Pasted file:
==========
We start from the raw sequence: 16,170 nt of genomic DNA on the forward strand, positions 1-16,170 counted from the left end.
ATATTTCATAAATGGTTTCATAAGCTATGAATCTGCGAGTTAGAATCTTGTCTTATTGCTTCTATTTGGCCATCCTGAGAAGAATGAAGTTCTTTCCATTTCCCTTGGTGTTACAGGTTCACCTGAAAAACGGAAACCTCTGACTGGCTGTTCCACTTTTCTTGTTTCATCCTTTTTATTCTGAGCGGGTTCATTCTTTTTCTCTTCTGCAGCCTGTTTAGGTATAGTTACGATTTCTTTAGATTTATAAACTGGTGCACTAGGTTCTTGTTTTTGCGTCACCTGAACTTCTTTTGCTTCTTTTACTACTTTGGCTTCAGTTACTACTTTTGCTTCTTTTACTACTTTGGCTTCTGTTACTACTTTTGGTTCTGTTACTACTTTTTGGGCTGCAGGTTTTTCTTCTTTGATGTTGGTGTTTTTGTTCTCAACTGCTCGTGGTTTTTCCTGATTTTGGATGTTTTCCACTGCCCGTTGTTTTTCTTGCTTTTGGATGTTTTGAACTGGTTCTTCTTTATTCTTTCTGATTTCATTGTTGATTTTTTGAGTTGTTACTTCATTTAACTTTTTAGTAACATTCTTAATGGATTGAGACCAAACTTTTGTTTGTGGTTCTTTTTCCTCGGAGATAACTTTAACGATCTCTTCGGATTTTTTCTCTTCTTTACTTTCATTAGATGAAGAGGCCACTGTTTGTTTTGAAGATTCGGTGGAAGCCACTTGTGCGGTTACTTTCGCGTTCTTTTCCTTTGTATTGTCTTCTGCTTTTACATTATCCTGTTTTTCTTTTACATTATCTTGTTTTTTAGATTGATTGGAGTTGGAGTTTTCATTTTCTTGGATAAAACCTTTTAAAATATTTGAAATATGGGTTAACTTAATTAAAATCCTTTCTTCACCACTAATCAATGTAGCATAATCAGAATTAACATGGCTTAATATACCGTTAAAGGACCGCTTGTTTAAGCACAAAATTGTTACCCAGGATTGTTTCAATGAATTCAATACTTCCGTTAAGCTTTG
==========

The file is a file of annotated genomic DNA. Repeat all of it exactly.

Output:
We start from the raw sequence: 16,170 nt of genomic DNA on the forward strand, positions 1-16,170 counted from the left end.
ATATTTCATAAATGGTTTCATAAGCTATGAATCTGCGAGTTAGAATCTTGTCTTATTGCTTCTATTTGGCCATCCTGAGAAGAATGAAGTTCTTTCCATTTCCCTTGGTGTTACAGGTTCACCTGAAAAACGGAAACCTCTGACTGGCTGTTCCACTTTTCTTGTTTCATCCTTTTTATTCTGAGCGGGTTCATTCTTTTTCTCTTCTGCAGCCTGTTTAGGTATAGTTACGATTTCTTTAGATTTATAAACTGGTGCACTAGGTTCTTGTTTTTGCGTCACCTGAACTTCTTTTGCTTCTTTTACTACTTTGGCTTCAGTTACTACTTTTGCTTCTTTTACTACTTTGGCTTCTGTTACTACTTTTGGTTCTGTTACTACTTTTTGGGCTGCAGGTTTTTCTTCTTTGATGTTGGTGTTTTTGTTCTCAACTGCTCGTGGTTTTTCCTGATTTTGGATGTTTTCCACTGCCCGTTGTTTTTCTTGCTTTTGGATGTTTTGAACTGGTTCTTCTTTATTCTTTCTGATTTCATTGTTGATTTTTTGAGTTGTTACTTCATTTAACTTTTTAGTAACATTCTTAATGGATTGAGACCAAACTTTTGTTTGTGGTTCTTTTTCCTCGGAGATAACTTTAACGATCTCTTCGGATTTTTTCTCTTCTTTACTTTCATTAGATGAAGAGGCCACTGTTTGTTTTGAAGATTCGGTGGAAGCCACTTGTGCGGTTACTTTCGCGTTCTTTTCCTTTGTATTGTCTTCTGCTTTTACATTATCCTGTTTTTCTTTTACATTATCTTGTTTTTTAGATTGATTGGAGTTGGAGTTTTCATTTTCTTGGATAAAACCTTTTAAAATATTTGAAATATGGGTTAACTTAATTAAAATCCTTTCTTCACCACTAATCAATGTAGCATAATCAGAATTAACATGGCTTAATATACCGTTAAAGGACCGCTTGTTTAAGCACAAAATTGTTACCCAGGATTGTTTCAATGAATTCAATACTTCCGTTAAGCTTTG